It was not until 1933 that Pauli admitted the possibility of a zero mass neutrino (the discovery of the neutron in 1932 by James Chadwick forced him to change the hypothesized particle's name to neutrino). Today we know that neutrinos have some unknown mass and that they move close to the speed of light. The first detection of neutrinos occurred in 1956 by Clyde Cowan and Fredrick Reines who found a convenient source of neutrinos--nuclear power plants. Power is created in nuclear plants when atoms undergo nuclear fission, a process of which the neutrino is a byproduct. Cowan and Reines employed a 400-L tank of cadmium chloride as their target. The neutrinos struck a proton inside the target, producing a positron and a neutron. That positron encountered an electron; the two annihilated each other, producing two gamma rays (or photons). The neutron was absorbed by a cadmium chloride atom, producing a photon at a 15-microsecond delay from the emission from the positron. Using this knowledge of the photon emission, Cowan and Reines were able to detect the electron neutrino.

Leon Lederman, Mel Schwartz, and Jack Steinberger followed with the detection of the muon neutrino in 1962. They fired a GeV beam of protons through a target creating pions, which decayed into muons and muon neutrinos. Thick shielding halted the muons but the neutrinos continued until they entered a detector where they produced muons, decaying into electrons and a photon that were observed in the spark chambers.

Enter DONUT. The tau neutrino remained in hiding for many years until researchers overcame two major obstacles. First, the tau lepton has an extremely short lifetime--only 300 femtoseconds. Because neutrinos are detected by tracking their charged lepton partners, the lepton partner must be relatively easy to track. However, since the tau has such a short lifetime (even at relativistic speeds) it is difficult to detect. Secondly, tau neutrino production is very rare. Out of the 1013 neutrinos produced only 103 neutrino interactions, 4 of which were identified as tau neutrinos. Finally, in 2000, the DONUT team announced that they had the first direct evidence of the tau neutrino.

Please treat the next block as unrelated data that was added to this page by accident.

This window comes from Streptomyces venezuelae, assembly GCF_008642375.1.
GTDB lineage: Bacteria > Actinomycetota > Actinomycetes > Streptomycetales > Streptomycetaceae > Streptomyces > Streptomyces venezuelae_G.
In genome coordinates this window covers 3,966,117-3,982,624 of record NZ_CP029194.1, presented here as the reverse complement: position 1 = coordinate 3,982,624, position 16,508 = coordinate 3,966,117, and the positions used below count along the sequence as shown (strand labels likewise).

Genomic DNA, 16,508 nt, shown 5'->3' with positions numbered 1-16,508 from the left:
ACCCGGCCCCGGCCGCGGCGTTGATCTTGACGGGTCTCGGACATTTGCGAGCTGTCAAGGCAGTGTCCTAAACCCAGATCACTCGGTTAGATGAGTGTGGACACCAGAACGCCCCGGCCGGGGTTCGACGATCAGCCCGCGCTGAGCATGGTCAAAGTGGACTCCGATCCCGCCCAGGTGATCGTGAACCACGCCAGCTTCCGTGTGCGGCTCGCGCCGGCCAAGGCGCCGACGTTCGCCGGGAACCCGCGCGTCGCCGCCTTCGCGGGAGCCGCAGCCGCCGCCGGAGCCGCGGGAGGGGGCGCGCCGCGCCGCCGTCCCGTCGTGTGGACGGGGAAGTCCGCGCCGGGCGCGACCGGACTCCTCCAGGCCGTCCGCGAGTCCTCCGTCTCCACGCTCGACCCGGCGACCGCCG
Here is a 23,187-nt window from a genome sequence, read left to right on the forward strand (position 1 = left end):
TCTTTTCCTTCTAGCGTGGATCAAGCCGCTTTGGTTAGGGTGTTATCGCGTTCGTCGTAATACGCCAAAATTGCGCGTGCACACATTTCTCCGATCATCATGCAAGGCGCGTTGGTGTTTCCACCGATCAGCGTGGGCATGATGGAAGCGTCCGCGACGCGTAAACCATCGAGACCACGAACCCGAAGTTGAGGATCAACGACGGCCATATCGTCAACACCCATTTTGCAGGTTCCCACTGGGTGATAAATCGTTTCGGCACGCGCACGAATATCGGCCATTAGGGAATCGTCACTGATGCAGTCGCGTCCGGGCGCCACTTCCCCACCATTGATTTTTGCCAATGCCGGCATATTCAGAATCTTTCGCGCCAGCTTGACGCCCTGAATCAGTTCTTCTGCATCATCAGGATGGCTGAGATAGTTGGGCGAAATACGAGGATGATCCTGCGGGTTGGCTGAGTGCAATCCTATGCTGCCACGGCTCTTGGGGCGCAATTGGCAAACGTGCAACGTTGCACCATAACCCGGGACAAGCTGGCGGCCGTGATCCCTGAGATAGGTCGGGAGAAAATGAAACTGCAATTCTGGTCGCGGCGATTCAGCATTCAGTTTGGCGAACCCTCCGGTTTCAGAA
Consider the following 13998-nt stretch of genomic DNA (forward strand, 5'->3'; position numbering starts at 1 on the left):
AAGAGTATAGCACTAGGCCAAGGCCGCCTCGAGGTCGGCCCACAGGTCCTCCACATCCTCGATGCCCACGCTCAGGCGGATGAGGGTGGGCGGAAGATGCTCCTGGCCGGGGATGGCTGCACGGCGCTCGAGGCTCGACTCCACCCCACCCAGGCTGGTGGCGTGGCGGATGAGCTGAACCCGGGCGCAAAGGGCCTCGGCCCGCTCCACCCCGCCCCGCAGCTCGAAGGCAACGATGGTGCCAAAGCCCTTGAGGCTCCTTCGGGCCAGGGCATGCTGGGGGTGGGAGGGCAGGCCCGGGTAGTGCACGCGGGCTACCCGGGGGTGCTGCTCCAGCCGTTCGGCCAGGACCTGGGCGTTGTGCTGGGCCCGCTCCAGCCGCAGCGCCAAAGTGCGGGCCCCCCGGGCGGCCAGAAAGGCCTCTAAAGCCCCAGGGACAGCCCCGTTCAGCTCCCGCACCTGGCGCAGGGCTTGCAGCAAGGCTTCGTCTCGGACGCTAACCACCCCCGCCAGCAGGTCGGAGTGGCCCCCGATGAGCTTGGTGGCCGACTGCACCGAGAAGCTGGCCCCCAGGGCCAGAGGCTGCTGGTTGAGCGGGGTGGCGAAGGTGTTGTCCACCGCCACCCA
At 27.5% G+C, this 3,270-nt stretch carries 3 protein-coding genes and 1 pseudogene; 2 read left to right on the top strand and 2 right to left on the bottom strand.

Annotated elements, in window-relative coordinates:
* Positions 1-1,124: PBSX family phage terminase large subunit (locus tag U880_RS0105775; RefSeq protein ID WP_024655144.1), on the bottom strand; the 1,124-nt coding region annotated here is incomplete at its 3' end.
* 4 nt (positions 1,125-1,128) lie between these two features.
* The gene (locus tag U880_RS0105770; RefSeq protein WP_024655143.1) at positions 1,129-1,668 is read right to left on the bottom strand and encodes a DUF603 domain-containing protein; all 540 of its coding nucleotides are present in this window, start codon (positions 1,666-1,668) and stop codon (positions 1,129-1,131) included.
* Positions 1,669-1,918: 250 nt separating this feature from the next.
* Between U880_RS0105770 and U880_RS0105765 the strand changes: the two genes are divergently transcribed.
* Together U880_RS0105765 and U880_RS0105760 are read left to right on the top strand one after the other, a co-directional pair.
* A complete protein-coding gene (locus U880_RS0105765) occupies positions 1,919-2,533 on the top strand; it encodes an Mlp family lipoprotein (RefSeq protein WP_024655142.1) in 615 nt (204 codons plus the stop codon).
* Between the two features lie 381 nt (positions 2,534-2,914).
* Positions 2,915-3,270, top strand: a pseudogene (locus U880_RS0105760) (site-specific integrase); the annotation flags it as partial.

Where do they come from?

The picture above is of Super Kamiokande,
a solar and atmospheric neutrino detector in Japan.

Neutrinos come from several sources. The majority of neutrinos were created during the first few fractions of a second after the big bang, approximately 15 billion years ago, when the universe was comprised of elementary particles. These neutrinos are very low energy; they are so low, in fact, that we cannot detect them. These, along with microwave radiation, constitute the cosmic background radiation that permeates the entire universe, creating a picture of the events immediately following the big bang. Other neutrinos are produced in stars such as our own sun. In its core four protons combine with two electrons to form a helium nucleus and two electron neutrinos. Also, as we have mentioned before, beta decay is another instance of neutrino production. Cosmic rays, coming from various stellar phenomena and bombarding Earth perpetually, are partially comprised of neutrinos. Lastly, there are man-made sources such as physics laboratories where we create them by smashing high energy particles into fixed or moving targets.

Why are we interested in them?

Neutrinos are a fundamental part of nature and we know relatively little about them. There are many important questions being asked by scientists around the world. What are the neutrino masses? We now believe neutrinos oscillate between different flavors, but how do they do so and for how long? What implications do oscillations have on the standard model? Do neutrinos constitute dark matter? And there are many others which scientists ask so that they can better understand the world we live in.


Last updated: 6/29/01 comments